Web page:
Using a small serrated knife, cut a thin slice from the top and bottom of each citrus fruit. Then, following the contours of the fruit, remove the white pith surrounding the fruit. Over a bowl to collect the juices, which will be used in the citrus syrup, release each filet from the fruits by working the knife just adjacent to the connective membranes, making the first cut toward the center of the fruit and then next cut away from the center. The filets should then neatly release from the connective membranes of the fruit. Remove and discard any seeds. Continue until all filets have been removed, keeping each variety separate. Store, covered, in the refrigerator until ready to assemble the dessert.
FOR CITRUS CURD:
1/2 cup fresh squeezed citrus juice (a combination of tangerine, grapefruit and lime works well here)
4 large eggs
Generous 1/2 cup granulated sugar
1 stick (4 ounces) unsalted butter, cut into 1-ounce pieces, softened
Place the juice, eggs and sugar into a stainless steel bowl set over a saucepan half-filled with simmering water. The bottom of the bowl should not touch the water. Cook the mixture over medium heat, whisking constantly, until it becomes as thick as a thin mayonnaise. Remove from the heat. Press through a fine-meshed sieve into a clean heatproof bowl. Whisk in the butter, piece by piece, keeping the mixture emulsified. When cool, place the curd, covered, into the refrigerator until ready to assemble the cake. (Note: You will have leftover curd to use for another dessert if you use it as a single layer between the two layers of cake, rather than spreading it on the top layer of the cake as well, as noted below.)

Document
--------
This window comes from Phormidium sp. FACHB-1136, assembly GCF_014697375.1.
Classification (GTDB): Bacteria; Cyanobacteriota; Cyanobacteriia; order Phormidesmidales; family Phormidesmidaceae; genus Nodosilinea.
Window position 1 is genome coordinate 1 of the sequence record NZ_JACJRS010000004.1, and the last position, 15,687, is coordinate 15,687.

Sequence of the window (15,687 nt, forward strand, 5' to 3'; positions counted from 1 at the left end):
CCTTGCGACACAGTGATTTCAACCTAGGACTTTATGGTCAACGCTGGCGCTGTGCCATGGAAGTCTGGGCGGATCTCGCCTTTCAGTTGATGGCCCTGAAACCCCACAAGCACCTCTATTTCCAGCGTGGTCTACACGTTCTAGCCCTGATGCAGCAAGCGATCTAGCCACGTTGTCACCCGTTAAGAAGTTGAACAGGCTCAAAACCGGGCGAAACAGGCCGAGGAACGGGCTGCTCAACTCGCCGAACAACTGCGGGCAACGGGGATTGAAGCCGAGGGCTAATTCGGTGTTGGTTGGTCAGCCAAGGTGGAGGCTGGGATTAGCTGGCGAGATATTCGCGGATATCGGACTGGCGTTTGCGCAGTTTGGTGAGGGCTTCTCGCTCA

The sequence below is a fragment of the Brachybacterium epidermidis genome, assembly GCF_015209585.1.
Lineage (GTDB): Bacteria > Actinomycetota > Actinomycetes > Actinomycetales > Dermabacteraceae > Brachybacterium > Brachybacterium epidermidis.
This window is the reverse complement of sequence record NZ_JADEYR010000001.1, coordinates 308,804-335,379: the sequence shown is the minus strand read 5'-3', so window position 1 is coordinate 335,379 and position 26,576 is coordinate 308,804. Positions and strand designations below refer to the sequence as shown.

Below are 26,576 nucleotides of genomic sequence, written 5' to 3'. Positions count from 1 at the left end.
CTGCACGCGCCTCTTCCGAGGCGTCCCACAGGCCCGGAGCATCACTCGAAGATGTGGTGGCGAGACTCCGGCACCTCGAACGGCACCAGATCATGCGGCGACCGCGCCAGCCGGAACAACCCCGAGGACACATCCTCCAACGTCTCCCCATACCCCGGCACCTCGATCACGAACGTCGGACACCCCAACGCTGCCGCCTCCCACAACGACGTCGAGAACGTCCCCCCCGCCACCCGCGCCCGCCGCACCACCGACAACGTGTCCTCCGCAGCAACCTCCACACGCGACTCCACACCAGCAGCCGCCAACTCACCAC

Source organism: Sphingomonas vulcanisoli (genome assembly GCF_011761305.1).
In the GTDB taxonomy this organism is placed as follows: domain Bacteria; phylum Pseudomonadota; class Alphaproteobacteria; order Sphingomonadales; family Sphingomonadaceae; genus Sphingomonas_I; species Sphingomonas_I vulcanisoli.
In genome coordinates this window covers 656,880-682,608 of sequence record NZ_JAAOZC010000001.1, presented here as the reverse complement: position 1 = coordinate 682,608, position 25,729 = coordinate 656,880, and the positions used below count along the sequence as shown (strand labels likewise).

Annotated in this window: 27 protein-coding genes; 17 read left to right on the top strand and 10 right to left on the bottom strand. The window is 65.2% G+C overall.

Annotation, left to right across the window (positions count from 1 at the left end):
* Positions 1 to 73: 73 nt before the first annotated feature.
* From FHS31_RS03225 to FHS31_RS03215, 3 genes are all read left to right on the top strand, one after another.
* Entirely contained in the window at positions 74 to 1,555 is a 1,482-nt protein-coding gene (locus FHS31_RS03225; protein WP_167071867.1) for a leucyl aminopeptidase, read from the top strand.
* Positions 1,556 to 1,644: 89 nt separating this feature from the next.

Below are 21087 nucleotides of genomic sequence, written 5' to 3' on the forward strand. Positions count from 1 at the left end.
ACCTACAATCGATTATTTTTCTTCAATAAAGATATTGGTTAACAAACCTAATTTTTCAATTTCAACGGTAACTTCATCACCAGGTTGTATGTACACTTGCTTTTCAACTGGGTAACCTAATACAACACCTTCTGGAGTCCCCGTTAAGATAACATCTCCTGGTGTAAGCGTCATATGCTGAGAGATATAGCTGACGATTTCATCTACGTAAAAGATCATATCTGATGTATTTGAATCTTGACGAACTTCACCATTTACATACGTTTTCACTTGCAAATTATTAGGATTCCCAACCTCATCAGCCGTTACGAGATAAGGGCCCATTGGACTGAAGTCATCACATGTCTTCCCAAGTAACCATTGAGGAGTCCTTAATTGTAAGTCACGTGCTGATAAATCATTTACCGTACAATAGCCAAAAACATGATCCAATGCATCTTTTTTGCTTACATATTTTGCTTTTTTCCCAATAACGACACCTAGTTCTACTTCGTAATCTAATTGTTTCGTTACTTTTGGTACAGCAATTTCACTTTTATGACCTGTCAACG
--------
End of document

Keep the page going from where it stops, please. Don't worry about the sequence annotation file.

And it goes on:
FOR CITRUS SYRUP:
1 cup mixed citrus juice, sieved (made from the juice that has collected when preparing the citrus filet garnish)
Simple syrup (1/3 cup each of granulated sugar and water, boiled until the sugar dissolves completely), as needed, to lightly sweeten the citrus juices
Combine the mixed citrus juice and enough simple syrup to lightly sweeten. Brush the layers of cake liberally with the citrus syrup and set aside at room temperature, covered, to prevent drying out. Reserve the remaining syrup in the refrigerator for use when plating and serving the dessert.
Note: Depending on the size of the fruits and how juicy they are, it may be necessary to supplement the juice by extracting the juice from additional fruits.
FOR PISTACHIO CRUNCH:
Generous 1/2 cup granulated sugar
1 tablespoon water
Scant 1/2 cup pistachios, toasted in a preheated 350 F oven for approximately 10 minutes, or until lightly brown and fragrant, and kept warm until combined with the syrup below
Fleur de sel or other sea salt, to taste
Preheat the oven to 350 F. Ten minutes before you begin making the pistachio crunch, place a Silpat-lined baking pan into the oven to heat.
In a heavy saucepan, cook the sugar and water, without stirring, until the syrup reaches 320 F on a cooking thermometer. Combine the syrup with the warm nuts and quickly pour the mixture onto the heated baking pan. Return the pan to the oven and bake until lightly golden. Remove from the oven, immediately sprinkle the salt lightly and evenly over the crunch and store in a cool, dry place. Break the crunch into irregular-shaped shards just before plating the desserts.
TO ASSEMBLE THE DESSERT:
Assemble the cake by spreading half of the citrus curd on one cake layer. Top with the other cake layer and press lightly to compact. If desired, spread remaining citrus curd on top of the top layer of cake. Otherwise, reserve leftover curd to serve over berries or lightened with whipped cream for a nice secondary dessert. Chill the cake until just before serving.
To serve, cut the cake into 8 equal portions. Top each portion with a filet of each type of citrus fruit and garnish with a shard of pistachio crunch. Place the portions onto serving plates and pour an equal amount of citrus syrup onto each plate. Serve immediately.
Makes 1 cake, 8 servings.
Illuminated Reflections: On view through May 8, 2011, at the Skirball Cultural Center, 2701 N. Sepulveda Blvd., Los Angeles, CA 90049; (310) 440-4500.
Robert Wemischner is the author of four books, including his latest, “The Dessert Architect” (Cengage Learning Inc., 2010). He teaches professional baking at Los Angeles Trade-Technical College. To learn more, visit his Web site, RobertWemischner.com.
For more Passover recipes visit jewishjournal.com/passover_food.